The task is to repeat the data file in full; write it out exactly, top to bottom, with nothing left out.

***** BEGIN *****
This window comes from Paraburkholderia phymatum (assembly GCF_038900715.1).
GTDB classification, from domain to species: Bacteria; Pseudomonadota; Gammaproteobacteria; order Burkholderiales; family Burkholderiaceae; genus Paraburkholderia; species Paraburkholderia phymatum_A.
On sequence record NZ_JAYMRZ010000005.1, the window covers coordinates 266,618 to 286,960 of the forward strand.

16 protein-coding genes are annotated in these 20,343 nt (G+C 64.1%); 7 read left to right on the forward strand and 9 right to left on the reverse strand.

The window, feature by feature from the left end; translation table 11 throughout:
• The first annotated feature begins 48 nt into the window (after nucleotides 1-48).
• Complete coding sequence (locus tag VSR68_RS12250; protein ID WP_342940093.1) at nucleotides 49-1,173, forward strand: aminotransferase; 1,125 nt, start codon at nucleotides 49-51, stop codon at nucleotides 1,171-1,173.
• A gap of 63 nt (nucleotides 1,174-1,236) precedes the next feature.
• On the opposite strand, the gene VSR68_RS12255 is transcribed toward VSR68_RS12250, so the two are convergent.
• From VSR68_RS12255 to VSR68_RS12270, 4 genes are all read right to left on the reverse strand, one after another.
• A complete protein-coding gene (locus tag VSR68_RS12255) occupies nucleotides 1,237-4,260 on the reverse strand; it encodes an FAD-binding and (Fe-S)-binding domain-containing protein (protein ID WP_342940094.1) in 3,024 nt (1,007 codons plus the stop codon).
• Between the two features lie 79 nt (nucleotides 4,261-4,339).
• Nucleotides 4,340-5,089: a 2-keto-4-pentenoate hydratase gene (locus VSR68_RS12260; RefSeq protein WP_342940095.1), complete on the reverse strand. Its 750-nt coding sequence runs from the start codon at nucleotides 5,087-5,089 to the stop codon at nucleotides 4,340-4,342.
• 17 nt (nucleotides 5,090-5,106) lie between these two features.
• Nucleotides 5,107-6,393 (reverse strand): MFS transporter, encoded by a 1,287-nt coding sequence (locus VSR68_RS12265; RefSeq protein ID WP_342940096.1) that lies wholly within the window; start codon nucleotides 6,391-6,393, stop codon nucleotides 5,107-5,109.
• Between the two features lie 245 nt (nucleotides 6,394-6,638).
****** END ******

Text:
This window comes from Paraburkholderia phymatum (assembly GCF_038900715.1).
GTDB classification, from domain to species: Bacteria; Pseudomonadota; Gammaproteobacteria; order Burkholderiales; family Burkholderiaceae; genus Paraburkholderia; species Paraburkholderia phymatum_A.
On sequence record NZ_JAYMRZ010000005.1, the window covers coordinates 266,618 to 286,960 of the forward strand.

16 protein-coding genes are annotated in these 20,343 nt (G+C 64.1%); 7 read left to right on the forward strand and 9 right to left on the reverse strand.

The window, feature by feature from the left end; translation table 11 throughout:
• The first annotated feature begins 48 nt into the window (after nucleotides 1-48).
• Complete coding sequence (locus tag VSR68_RS12250; protein ID WP_342940093.1) at nucleotides 49-1,173, forward strand: aminotransferase; 1,125 nt, start codon at nucleotides 49-51, stop codon at nucleotides 1,171-1,173.
• A gap of 63 nt (nucleotides 1,174-1,236) precedes the next feature.
• On the opposite strand, the gene VSR68_RS12255 is transcribed toward VSR68_RS12250, so the two are convergent.
• From VSR68_RS12255 to VSR68_RS12270, 4 genes are all read right to left on the reverse strand, one after another.
• A complete protein-coding gene (locus tag VSR68_RS12255) occupies nucleotides 1,237-4,260 on the reverse strand; it encodes an FAD-binding and (Fe-S)-binding domain-containing protein (protein ID WP_342940094.1) in 3,024 nt (1,007 codons plus the stop codon).
• Between the two features lie 79 nt (nucleotides 4,261-4,339).
• Nucleotides 4,340-5,089: a 2-keto-4-pentenoate hydratase gene (locus VSR68_RS12260; RefSeq protein WP_342940095.1), complete on the reverse strand. Its 750-nt coding sequence runs from the start codon at nucleotides 5,087-5,089 to the stop codon at nucleotides 4,340-4,342.
• 17 nt (nucleotides 5,090-5,106) lie between these two features.
• Nucleotides 5,107-6,393 (reverse strand): MFS transporter, encoded by a 1,287-nt coding sequence (locus VSR68_RS12265; RefSeq protein ID WP_342940096.1) that lies wholly within the window; start codon nucleotides 6,391-6,393, stop codon nucleotides 5,107-5,109.
• Between the two features lie 245 nt (nucleotides 6,394-6,638).